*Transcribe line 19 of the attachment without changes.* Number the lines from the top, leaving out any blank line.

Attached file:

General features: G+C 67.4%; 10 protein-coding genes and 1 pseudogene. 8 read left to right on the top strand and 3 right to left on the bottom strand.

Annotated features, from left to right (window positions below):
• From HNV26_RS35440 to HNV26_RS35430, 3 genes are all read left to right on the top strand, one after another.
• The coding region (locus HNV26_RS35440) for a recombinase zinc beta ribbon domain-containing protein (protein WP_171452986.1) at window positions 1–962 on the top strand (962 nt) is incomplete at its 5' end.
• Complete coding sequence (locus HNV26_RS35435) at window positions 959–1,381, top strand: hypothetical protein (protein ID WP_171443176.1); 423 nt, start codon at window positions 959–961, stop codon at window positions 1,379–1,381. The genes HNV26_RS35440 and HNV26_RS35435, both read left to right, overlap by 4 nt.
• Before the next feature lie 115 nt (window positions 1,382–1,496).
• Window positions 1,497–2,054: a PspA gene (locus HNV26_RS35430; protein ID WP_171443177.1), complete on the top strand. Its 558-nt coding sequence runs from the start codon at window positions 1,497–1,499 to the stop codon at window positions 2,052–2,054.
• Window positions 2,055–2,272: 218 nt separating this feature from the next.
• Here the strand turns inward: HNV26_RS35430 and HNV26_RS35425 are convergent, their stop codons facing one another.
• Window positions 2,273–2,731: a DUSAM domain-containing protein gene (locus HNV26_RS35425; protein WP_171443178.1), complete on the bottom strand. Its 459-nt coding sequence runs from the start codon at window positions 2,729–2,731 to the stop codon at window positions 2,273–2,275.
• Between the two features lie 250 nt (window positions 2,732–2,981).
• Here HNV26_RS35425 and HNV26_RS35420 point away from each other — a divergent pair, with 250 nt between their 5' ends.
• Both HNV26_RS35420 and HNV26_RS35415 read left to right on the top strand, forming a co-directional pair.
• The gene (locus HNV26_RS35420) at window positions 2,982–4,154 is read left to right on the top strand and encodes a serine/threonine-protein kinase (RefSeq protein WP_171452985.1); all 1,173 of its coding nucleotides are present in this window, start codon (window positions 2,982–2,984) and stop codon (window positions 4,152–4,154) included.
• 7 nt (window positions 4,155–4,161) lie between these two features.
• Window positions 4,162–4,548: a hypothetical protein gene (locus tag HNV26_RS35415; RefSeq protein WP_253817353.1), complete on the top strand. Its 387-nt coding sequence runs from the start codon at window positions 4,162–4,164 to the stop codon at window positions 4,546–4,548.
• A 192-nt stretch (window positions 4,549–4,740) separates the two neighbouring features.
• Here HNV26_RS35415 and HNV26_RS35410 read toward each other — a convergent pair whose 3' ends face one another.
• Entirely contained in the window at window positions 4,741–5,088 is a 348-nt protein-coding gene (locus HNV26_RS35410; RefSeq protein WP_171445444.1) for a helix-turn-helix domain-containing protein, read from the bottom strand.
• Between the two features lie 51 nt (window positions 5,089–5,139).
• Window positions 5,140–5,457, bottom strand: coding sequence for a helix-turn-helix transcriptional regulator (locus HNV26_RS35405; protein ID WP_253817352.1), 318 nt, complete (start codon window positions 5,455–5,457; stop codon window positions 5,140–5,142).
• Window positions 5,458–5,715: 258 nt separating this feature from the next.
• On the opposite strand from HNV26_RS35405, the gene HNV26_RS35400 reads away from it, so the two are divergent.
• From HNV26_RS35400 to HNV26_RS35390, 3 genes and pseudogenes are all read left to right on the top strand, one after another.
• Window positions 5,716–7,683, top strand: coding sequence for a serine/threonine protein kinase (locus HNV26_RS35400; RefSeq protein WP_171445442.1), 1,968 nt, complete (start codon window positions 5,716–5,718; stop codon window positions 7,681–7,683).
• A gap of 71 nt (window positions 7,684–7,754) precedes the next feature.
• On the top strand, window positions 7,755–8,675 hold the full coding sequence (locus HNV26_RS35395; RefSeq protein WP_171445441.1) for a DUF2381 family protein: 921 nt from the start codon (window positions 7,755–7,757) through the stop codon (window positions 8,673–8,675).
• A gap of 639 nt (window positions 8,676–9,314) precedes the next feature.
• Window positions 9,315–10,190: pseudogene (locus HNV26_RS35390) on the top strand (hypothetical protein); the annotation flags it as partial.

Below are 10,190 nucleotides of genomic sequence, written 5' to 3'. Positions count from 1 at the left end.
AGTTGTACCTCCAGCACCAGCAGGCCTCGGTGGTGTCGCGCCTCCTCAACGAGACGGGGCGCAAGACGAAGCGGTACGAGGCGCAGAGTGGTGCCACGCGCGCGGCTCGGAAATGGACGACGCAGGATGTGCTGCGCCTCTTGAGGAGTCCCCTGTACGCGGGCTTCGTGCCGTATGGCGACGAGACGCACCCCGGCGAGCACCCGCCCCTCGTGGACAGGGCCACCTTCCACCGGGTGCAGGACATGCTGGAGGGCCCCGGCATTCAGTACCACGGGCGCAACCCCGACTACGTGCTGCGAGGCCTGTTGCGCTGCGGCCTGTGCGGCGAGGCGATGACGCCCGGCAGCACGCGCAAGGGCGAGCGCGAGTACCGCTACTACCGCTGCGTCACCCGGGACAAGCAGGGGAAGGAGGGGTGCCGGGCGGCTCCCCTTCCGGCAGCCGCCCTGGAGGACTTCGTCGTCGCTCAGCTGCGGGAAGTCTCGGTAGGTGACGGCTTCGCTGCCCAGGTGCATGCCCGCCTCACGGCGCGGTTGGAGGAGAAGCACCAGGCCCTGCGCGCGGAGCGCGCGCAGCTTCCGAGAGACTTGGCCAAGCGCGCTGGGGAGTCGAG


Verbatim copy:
• Entirely contained in the window at window positions 4,741–5,088 is a 348-nt protein-coding gene (locus HNV26_RS35410; RefSeq protein WP_171445444.1) for a helix-turn-helix domain-containing protein, read from the bottom strand.